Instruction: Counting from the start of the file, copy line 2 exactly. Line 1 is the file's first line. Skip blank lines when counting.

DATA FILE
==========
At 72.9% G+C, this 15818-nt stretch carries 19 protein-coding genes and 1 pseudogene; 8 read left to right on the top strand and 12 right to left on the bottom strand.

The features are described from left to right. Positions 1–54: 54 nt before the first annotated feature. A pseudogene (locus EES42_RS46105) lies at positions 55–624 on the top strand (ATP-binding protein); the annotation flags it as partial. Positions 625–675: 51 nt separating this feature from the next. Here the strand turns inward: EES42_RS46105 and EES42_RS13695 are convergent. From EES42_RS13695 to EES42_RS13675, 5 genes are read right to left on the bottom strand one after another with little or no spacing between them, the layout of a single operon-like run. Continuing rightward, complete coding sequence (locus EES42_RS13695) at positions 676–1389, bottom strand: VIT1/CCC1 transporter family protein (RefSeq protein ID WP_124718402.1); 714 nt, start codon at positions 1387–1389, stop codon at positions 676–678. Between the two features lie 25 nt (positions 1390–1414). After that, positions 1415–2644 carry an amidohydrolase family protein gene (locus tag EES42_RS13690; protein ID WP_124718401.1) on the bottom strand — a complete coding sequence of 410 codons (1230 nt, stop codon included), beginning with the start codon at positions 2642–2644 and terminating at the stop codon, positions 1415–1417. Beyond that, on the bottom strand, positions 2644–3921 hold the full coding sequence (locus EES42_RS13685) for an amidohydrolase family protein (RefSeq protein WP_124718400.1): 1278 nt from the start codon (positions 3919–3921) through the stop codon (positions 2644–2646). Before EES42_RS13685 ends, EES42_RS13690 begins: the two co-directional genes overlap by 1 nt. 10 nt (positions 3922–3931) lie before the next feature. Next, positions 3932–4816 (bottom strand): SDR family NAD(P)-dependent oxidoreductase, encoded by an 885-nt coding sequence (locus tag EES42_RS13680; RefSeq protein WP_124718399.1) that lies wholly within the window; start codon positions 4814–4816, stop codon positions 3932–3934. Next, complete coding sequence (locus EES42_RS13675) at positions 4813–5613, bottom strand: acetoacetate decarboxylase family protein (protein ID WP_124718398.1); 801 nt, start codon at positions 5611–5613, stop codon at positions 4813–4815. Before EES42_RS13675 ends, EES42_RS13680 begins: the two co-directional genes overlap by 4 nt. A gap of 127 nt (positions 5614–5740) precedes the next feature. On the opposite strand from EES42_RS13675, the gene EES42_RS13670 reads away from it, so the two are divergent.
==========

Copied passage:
The features are described from left to right. Positions 1–54: 54 nt before the first annotated feature. A pseudogene (locus EES42_RS46105) lies at positions 55–624 on the top strand (ATP-binding protein); the annotation flags it as partial. Positions 625–675: 51 nt separating this feature from the next. Here the strand turns inward: EES42_RS46105 and EES42_RS13695 are convergent. From EES42_RS13695 to EES42_RS13675, 5 genes are read right to left on the bottom strand one after another with little or no spacing between them, the layout of a single operon-like run. Continuing rightward, complete coding sequence (locus EES42_RS13695) at positions 676–1389, bottom strand: VIT1/CCC1 transporter family protein (RefSeq protein ID WP_124718402.1); 714 nt, start codon at positions 1387–1389, stop codon at positions 676–678. Between the two features lie 25 nt (positions 1390–1414). After that, positions 1415–2644 carry an amidohydrolase family protein gene (locus tag EES42_RS13690; protein ID WP_124718401.1) on the bottom strand — a complete coding sequence of 410 codons (1230 nt, stop codon included), beginning with the start codon at positions 2642–2644 and terminating at the stop codon, positions 1415–1417. Beyond that, on the bottom strand, positions 2644–3921 hold the full coding sequence (locus EES42_RS13685) for an amidohydrolase family protein (RefSeq protein WP_124718400.1): 1278 nt from the start codon (positions 3919–3921) through the stop codon (positions 2644–2646). Before EES42_RS13685 ends, EES42_RS13690 begins: the two co-directional genes overlap by 1 nt. 10 nt (positions 3922–3931) lie before the next feature. Next, positions 3932–4816 (bottom strand): SDR family NAD(P)-dependent oxidoreductase, encoded by an 885-nt coding sequence (locus tag EES42_RS13680; RefSeq protein WP_124718399.1) that lies wholly within the window; start codon positions 4814–4816, stop codon positions 3932–3934. Next, complete coding sequence (locus EES42_RS13675) at positions 4813–5613, bottom strand: acetoacetate decarboxylase family protein (protein ID WP_124718398.1); 801 nt, start codon at positions 5611–5613, stop codon at positions 4813–4815. Before EES42_RS13675 ends, EES42_RS13680 begins: the two co-directional genes overlap by 4 nt. A gap of 127 nt (positions 5614–5740) precedes the next feature. On the opposite strand from EES42_RS13675, the gene EES42_RS13670 reads away from it, so the two are divergent.